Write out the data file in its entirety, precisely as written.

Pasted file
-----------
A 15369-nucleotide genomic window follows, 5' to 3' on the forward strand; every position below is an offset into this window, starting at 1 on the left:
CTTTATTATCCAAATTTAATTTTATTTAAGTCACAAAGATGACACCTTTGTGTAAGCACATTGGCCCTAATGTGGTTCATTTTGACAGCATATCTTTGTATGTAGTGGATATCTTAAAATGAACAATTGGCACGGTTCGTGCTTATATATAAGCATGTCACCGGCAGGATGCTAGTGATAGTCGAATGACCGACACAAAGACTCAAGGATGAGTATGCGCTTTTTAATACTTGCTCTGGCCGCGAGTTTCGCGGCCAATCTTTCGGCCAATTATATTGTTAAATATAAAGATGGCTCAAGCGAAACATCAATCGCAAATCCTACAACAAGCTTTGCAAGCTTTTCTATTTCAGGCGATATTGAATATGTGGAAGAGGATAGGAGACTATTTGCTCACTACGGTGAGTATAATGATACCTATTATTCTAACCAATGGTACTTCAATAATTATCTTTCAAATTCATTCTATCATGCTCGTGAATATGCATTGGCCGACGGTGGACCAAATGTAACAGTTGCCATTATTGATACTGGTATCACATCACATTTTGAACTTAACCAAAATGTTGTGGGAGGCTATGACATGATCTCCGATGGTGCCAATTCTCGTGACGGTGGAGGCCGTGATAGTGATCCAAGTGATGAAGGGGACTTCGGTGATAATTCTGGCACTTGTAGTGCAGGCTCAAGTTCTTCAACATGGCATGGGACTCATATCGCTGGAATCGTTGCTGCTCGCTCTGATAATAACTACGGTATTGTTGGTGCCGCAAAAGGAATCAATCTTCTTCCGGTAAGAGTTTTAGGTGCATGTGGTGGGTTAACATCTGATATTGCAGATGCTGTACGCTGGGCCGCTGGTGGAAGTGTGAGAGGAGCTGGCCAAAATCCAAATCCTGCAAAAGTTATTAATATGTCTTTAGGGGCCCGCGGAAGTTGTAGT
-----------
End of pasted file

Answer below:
A 15369-nucleotide genomic window follows, 5' to 3' on the forward strand; every position below is an offset into this window, starting at 1 on the left:
CTTTATTATCCAAATTTAATTTTATTTAAGTCACAAAGATGACACCTTTGTGTAAGCACATTGGCCCTAATGTGGTTCATTTTGACAGCATATCTTTGTATGTAGTGGATATCTTAAAATGAACAATTGGCACGGTTCGTGCTTATATATAAGCATGTCACCGGCAGGATGCTAGTGATAGTCGAATGACCGACACAAAGACTCAAGGATGAGTATGCGCTTTTTAATACTTGCTCTGGCCGCGAGTTTCGCGGCCAATCTTTCGGCCAATTATATTGTTAAATATAAAGATGGCTCAAGCGAAACATCAATCGCAAATCCTACAACAAGCTTTGCAAGCTTTTCTATTTCAGGCGATATTGAATATGTGGAAGAGGATAGGAGACTATTTGCTCACTACGGTGAGTATAATGATACCTATTATTCTAACCAATGGTACTTCAATAATTATCTTTCAAATTCATTCTATCATGCTCGTGAATATGCATTGGCCGACGGTGGACCAAATGTAACAGTTGCCATTATTGATACTGGTATCACATCACATTTTGAACTTAACCAAAATGTTGTGGGAGGCTATGACATGATCTCCGATGGTGCCAATTCTCGTGACGGTGGAGGCCGTGATAGTGATCCAAGTGATGAAGGGGACTTCGGTGATAATTCTGGCACTTGTAGTGCAGGCTCAAGTTCTTCAACATGGCATGGGACTCATATCGCTGGAATCGTTGCTGCTCGCTCTGATAATAACTACGGTATTGTTGGTGCCGCAAAAGGAATCAATCTTCTTCCGGTAAGAGTTTTAGGTGCATGTGGTGGGTTAACATCTGATATTGCAGATGCTGTACGCTGGGCCGCTGGTGGAAGTGTGAGAGGAGCTGGCCAAAATCCAAATCCTGCAAAAGTTATTAATATGTCTTTAGGGGCCCGCGGAAGTTGTAGT